For decades, steam electric power plants have discharged enormous amounts of arsenic, lead, mercury, chromium and cadmium into the nation’s waterways, creating serious risks to human health and the environment.
Last year, the Environmental Protection Agency revised and strengthened a power plant rule to greatly reduce the discharge of these dangerous pollutants, a process that relied heavily on the legal skills and guidance of Jessica Hall Zomer, a young attorney with the agency.
“We don’t do rules of this magnitude very often,” said Kevin Minoli, EPA’s principal deputy general counsel. “Jessica was the central piece to making this happen.”
Zomer, now 35, was able to translate extremely complex legal and technical issues into a rule “that will profoundly change the way we protect the nation’s water,” Minoli said, adding that it’s rare to give someone so young such responsibility.
Zomer not only made sure the rule met all legal requirements under the Clean Water Act and related statutes and executive orders, she also helped lead the team that issued the complex regulation, which will be phased in beginning in 2018.
The new standards will lead to the removal of roughly one-third of all industrial pollutants now discharged into the nation’s rivers, lakes and streams by industries regulated under the Clean Water Act, equaling about 1.4 billion pounds of pollutants per year.
Pollutants discharged by steam electric power plants, especially toxic heavy metals, can contribute to the development of cancers and other illnesses, and cause lower IQ among children exposed to them. They also lead to deformities in fish and wildlife and create dead zones in critical water resources such as the Chesapeake Bay and the Gulf of Mexico.
The new standards will help end the practice of power plants storing vast amounts of coal ash wastewater in holding ponds that are at risk of catastrophic failure, like the disastrous coal ash slurry spill at the Tennessee Valley Authority’s Kingston Fossil Plant in 2008.
“Everything had to go through Jessica,” said Elisabeth Southerland, director of the Office of Science and Technology in EPA’s Office of Water. In addition to her legal talent, Zomer “has incredible positive energy,” Southerland said.
When the new regulation was proposed, the EPA was inundated with more than 179,000 public comments. Zomer was responsible for ensuring that the response to each comment was legally defensible and done by the court-mandated deadline.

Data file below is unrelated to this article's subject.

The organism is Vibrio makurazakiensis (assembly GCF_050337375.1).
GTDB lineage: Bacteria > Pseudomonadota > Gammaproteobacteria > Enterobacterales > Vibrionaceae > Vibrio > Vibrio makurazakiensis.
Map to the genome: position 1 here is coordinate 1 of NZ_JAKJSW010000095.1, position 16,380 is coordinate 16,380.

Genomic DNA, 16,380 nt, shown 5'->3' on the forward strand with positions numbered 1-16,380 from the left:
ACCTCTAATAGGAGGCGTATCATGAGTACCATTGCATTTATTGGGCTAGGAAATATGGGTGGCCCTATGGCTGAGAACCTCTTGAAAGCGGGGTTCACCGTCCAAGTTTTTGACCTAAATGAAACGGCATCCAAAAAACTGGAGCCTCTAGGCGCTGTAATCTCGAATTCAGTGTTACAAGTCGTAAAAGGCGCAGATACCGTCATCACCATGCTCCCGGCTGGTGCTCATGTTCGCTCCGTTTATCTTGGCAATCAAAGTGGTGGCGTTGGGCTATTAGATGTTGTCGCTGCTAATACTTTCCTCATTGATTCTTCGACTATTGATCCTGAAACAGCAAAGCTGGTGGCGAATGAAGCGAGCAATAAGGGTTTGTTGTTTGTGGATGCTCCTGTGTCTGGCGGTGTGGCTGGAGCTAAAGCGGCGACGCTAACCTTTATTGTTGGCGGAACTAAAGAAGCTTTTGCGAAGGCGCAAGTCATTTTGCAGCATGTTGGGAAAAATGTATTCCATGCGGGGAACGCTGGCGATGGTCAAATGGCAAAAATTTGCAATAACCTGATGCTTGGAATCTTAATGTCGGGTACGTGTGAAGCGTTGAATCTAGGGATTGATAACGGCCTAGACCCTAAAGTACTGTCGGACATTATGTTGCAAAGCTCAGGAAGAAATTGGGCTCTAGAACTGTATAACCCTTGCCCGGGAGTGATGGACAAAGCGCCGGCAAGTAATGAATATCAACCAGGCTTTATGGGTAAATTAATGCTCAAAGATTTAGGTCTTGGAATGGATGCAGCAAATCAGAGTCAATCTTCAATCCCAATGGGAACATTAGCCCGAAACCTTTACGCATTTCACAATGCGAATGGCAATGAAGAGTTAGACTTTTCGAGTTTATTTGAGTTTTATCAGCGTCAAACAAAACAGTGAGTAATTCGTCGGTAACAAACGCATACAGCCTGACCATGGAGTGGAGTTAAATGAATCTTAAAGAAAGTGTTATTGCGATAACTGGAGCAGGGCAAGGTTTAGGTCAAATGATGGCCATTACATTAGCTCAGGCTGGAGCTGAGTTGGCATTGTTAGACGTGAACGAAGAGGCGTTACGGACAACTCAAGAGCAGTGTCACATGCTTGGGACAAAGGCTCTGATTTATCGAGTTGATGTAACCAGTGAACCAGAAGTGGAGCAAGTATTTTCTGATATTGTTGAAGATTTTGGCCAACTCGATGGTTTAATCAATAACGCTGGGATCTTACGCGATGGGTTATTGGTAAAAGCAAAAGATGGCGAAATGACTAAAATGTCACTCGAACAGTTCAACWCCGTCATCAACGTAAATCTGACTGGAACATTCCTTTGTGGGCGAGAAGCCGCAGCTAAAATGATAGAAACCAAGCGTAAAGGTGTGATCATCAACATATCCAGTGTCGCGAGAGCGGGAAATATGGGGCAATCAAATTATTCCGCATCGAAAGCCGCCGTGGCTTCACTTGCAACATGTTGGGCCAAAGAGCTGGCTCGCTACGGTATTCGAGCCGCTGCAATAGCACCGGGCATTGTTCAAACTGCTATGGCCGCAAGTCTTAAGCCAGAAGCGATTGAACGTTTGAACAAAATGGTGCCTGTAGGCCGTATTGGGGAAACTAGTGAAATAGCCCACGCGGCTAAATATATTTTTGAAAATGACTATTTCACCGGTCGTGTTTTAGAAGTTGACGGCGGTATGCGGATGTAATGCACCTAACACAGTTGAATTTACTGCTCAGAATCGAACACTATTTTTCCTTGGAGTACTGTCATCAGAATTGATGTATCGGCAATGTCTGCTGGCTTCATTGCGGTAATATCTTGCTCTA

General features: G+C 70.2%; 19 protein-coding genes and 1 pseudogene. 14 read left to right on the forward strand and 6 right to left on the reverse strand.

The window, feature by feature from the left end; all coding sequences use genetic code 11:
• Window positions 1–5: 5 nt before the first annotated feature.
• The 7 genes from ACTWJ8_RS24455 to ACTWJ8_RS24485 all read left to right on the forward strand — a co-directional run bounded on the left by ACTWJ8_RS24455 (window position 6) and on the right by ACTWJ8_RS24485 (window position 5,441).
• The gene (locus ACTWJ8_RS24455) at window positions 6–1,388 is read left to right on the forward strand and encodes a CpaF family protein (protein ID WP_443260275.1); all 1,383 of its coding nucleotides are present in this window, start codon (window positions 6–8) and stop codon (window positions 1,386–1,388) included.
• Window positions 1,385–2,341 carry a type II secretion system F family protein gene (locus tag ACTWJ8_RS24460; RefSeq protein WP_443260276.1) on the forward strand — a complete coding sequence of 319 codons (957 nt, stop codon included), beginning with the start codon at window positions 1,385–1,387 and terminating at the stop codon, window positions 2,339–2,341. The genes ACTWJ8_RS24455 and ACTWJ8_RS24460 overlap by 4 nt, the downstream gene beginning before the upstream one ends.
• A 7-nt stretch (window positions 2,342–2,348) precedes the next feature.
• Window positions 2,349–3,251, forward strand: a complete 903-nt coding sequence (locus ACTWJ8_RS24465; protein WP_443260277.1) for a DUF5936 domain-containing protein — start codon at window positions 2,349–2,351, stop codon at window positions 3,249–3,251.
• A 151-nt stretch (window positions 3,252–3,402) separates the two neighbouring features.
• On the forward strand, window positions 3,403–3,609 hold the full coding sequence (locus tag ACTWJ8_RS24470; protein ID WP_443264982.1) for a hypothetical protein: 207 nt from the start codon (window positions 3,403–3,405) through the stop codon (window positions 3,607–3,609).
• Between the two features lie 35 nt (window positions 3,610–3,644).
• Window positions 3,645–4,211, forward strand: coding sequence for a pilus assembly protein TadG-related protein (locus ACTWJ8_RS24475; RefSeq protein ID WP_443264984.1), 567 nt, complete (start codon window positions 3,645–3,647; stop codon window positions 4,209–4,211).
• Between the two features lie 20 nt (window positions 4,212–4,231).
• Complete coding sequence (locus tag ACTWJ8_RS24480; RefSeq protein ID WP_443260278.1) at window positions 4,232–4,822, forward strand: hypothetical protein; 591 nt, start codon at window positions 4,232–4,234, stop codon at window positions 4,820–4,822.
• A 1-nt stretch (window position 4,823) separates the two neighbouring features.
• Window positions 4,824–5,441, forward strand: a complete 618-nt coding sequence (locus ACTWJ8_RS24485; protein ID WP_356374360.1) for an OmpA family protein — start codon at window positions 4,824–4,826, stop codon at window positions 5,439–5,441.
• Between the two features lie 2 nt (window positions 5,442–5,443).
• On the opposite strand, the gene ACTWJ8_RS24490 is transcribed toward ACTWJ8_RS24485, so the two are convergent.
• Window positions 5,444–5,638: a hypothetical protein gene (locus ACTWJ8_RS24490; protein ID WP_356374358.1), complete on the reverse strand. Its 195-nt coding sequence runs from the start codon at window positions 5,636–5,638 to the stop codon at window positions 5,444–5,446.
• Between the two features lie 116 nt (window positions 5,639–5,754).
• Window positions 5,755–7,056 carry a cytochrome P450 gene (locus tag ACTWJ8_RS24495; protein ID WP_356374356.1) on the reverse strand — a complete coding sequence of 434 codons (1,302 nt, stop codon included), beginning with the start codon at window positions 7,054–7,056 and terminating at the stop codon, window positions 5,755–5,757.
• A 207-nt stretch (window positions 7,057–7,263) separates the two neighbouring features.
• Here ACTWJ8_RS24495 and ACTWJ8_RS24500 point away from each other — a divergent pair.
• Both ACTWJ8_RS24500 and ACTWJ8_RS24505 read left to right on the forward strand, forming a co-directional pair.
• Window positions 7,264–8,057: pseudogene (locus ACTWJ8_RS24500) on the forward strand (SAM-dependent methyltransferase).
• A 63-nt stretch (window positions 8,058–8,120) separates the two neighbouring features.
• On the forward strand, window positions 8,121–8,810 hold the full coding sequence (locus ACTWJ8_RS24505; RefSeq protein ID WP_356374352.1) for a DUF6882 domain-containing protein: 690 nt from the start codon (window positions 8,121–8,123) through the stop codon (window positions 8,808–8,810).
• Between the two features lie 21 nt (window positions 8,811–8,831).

Toward the end, she worked 60 days straight to finish the job on time. In addition to the public comments, Zomer helped ensure the rule was issued with full support of the administration.
Zomer’s help marshaling the agency’s rebuttal to criticisms was critical for finalizing the regulation, said Steven Neugeboren, an EPA associate general counsel.
“She went beyond simply providing legal advice,” Neugeboren said. “She helped lead and crystalize the thinking of the agency. She’s a standout for her ability to obtain outcomes that wouldn’t otherwise happen.”
Zomer was equally indispensable in helping senior career staff and political leaders understand the legal issues and make informed decisions both within and outside the agency, including the White House, he said.
Her ability to think about the big picture contributed to agency decisions that not only protect human health and the environment, but also recognize the costs, and how to make the rule practical for the industry to implement, Neugeboren said.
Part of the challenge was understanding the technical nature of the rule and explaining the EPA’s technology-based decisions in a way that policymakers, and later courts, could understand, Minoli said.
Zomer’s ability to explain the rule will continue to be important since the power industry, as expected, has challenged the new rule in court.
“Jessica will be the lead attorney defending the rule,” said Mary Ellen Levine, EPA assistant general counsel.
In addition to the power plant regulation, Zomer has contributed to other important actions that help the EPA and the states establish strong water quality standards to protect drinking water and fish.
Zomer’s interest in water and marine life began early, she said, with family scuba diving trips. Today, as a certified scuba diver, she is motivated to seek “practical solutions that keep the environment healthy and habitable for humans and the many other life forms with which we share this planet,” she said.
She sees her work on the power plant rule as “striking a sensible balance between legitimate commercial interests and protecting both human health and the environment,” she added.
“It is my sincere belief that there is no inherent contradiction between a strong economy and a healthy environment.”